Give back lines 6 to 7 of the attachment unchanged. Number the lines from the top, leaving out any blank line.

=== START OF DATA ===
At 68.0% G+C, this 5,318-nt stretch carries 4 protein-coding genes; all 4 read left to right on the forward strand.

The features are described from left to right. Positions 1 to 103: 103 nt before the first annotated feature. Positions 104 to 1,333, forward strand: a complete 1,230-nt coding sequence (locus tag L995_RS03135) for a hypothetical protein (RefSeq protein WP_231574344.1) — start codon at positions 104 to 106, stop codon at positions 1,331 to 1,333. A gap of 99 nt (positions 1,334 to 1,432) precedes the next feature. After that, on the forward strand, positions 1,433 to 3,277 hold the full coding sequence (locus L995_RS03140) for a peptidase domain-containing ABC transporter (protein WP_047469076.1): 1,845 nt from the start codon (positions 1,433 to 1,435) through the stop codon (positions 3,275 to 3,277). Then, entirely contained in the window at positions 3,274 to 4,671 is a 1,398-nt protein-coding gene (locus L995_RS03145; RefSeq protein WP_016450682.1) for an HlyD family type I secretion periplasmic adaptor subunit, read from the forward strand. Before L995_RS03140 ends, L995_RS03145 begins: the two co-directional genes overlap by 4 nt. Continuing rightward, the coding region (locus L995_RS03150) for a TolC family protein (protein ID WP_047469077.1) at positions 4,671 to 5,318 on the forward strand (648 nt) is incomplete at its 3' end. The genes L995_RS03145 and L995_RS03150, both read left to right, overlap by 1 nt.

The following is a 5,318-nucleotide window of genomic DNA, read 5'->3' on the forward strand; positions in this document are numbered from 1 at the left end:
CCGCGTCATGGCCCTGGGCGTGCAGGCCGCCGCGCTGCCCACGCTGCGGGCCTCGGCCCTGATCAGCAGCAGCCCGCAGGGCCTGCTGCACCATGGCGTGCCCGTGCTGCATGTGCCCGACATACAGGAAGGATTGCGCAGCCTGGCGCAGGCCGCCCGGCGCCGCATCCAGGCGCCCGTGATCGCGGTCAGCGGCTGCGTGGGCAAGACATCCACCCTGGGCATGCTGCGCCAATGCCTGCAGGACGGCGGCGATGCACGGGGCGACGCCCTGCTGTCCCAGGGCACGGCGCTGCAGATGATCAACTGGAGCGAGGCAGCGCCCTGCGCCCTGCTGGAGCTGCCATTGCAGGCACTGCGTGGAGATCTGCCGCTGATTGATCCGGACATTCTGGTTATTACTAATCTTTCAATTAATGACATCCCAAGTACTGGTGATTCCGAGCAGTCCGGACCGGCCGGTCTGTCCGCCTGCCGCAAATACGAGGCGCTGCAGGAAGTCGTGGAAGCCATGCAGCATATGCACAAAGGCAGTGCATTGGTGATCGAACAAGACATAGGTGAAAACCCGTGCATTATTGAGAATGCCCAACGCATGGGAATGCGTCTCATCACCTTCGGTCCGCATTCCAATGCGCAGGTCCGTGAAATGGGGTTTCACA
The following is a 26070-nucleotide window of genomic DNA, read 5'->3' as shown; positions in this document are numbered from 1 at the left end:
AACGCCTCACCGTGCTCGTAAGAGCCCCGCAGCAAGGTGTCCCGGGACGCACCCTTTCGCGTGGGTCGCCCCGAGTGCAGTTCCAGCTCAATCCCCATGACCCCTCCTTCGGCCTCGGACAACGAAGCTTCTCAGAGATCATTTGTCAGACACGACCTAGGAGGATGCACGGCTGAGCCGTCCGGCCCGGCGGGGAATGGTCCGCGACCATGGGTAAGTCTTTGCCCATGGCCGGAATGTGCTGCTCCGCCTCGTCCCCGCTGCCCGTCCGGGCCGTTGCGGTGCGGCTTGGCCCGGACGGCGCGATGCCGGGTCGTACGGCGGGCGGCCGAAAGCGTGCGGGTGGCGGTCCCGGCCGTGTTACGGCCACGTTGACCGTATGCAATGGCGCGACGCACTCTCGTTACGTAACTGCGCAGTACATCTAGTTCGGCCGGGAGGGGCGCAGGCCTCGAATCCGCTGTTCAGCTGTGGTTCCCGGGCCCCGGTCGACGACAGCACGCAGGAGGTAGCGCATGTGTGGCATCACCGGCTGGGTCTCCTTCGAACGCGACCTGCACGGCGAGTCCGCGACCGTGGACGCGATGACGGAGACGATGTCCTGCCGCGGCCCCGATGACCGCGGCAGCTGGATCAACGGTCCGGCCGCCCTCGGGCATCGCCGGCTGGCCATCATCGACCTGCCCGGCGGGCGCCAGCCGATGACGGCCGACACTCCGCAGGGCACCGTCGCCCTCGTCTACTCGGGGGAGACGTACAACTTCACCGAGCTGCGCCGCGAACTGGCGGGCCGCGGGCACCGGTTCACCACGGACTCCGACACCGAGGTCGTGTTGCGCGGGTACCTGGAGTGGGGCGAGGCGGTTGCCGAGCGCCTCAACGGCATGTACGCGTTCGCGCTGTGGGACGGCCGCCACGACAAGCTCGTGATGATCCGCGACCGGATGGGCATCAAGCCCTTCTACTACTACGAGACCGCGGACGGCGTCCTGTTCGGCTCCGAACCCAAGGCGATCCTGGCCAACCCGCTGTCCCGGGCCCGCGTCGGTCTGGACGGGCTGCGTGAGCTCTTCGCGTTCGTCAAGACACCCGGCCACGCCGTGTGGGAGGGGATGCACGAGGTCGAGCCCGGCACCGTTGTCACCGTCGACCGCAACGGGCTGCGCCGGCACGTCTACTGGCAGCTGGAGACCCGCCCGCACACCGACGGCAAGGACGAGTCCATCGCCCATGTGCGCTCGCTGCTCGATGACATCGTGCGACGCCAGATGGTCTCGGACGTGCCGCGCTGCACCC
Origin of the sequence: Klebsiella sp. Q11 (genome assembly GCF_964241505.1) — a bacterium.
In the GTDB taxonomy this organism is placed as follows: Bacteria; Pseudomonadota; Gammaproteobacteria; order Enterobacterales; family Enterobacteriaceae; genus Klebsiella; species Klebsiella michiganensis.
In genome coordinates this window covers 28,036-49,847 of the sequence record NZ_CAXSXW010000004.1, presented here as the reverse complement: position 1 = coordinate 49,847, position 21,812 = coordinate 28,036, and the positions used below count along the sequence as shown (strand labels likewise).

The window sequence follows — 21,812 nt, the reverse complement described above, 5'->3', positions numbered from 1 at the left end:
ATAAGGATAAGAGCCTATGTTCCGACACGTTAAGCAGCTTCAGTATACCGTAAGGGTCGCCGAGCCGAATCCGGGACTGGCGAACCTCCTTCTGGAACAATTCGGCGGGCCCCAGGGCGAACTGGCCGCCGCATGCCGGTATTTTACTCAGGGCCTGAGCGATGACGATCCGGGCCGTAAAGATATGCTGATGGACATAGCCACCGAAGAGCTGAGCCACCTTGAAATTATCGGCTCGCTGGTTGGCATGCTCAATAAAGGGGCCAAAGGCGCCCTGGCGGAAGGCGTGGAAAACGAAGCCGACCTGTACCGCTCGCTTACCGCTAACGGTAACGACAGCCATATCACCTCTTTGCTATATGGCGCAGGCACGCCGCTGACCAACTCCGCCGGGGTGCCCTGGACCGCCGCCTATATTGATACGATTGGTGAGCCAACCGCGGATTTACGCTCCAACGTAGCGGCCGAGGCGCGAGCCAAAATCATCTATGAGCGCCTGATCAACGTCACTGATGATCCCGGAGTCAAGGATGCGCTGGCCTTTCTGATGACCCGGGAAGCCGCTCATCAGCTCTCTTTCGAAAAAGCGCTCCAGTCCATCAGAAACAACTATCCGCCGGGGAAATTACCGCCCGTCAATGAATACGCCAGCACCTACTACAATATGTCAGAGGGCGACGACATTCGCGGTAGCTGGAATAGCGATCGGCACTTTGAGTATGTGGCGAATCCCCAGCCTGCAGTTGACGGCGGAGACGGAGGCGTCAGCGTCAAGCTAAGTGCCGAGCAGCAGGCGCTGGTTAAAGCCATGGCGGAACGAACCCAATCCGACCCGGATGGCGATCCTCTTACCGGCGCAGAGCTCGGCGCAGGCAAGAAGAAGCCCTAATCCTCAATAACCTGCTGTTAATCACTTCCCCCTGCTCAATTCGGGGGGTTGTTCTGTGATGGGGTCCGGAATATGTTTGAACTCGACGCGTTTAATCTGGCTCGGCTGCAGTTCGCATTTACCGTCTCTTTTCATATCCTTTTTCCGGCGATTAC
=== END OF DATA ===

AACGCCTCACCGTGCTCGTAAGAGCCCCGCAGCAAGGTGTCCCGGGACGCACCCTTTCGCGTGGGTCGCCCCGAGTGCAGTTCCAGCTCAATCCCCATGACCCCTCCTTCGGCCTCGGACAACGAAGCTTCTCAGAGATCATTTGTCAGACACGACCTAGGAGGATGCACGGCTGAGCCGTCCGGCCCGGCGGGGAATGGTCCGCGACCATGGGTAAGTCTTTGCCCATGGCCGGAATGTGCTGCTCCGCCTCGTCCCCGCTGCCCGTCCGGGCCGTTGCGGTGCGGCTTGGCCCGGACGGCGCGATGCCGGGTCGTACGGCGGGCGGCCGAAAGCGTGCGGGTGGCGGTCCCGGCCGTGTTACGGCCACGTTGACCGTATGCAATGGCGCGACGCACTCTCGTTACGTAACTGCGCAGTACATCTAGTTCGGCCGGGAGGGGCGCAGGCCTCGAATCCGCTGTTCAGCTGTGGTTCCCGGGCCCCGGTCGACGACAGCACGCAGGAGGTAGCGCATGTGTGGCATCACCGGCTGGGTCTCCTTCGAACGCGACCTGCACGGCGAGTCCGCGACCGTGGACGCGATGACGGAGACGATGTCCTGCCGCGGCCCCGATGACCGCGGCAGCTGGATCAACGGTCCGGCCGCCCTCGGGCATCGCCGGCTGGCCATCATCGACCTGCCCGGCGGGCGCCAGCCGATGACGGCCGACACTCCGCAGGGCACCGTCGCCCTCGTCTACTCGGGGGAGACGTACAACTTCACCGAGCTGCGCCGCGAACTGGCGGGCCGCGGGCACCGGTTCACCACGGACTCCGACACCGAGGTCGTGTTGCGCGGGTACCTGGAGTGGGGCGAGGCGGTTGCCGAGCGCCTCAACGGCATGTACGCGTTCGCGCTGTGGGACGGCCGCCACGACAAGCTCGTGATGATCCGCGACCGGATGGGCATCAAGCCCTTCTACTACTACGAGACCGCGGACGGCGTCCTGTTCGGCTCCGAACCCAAGGCGATCCTGGCCAACCCGCTGTCCCGGGCCCGCGTCGGTCTGGACGGGCTGCGTGAGCTCTTCGCGTTCGTCAAGACACCCGGCCACGCCGTGTGGGAGGGGATGCACGAGGTCGAGCCCGGCACCGTTGTCACCGTCGACCGCAACGGGCTGCGCCGGCACGTCTACTGGCAGCTGGAGACCCGCCCGCACACCGACGGCAAGGACGAGTCCATCGCCCATGTGCGCTCGCTGCTCGATGACATCGTGCGACGCCAGATGGTCTCGGACGTGCCGCGCTGCACCC
Origin of the sequence: Klebsiella sp. Q11 (genome assembly GCF_964241505.1) — a bacterium.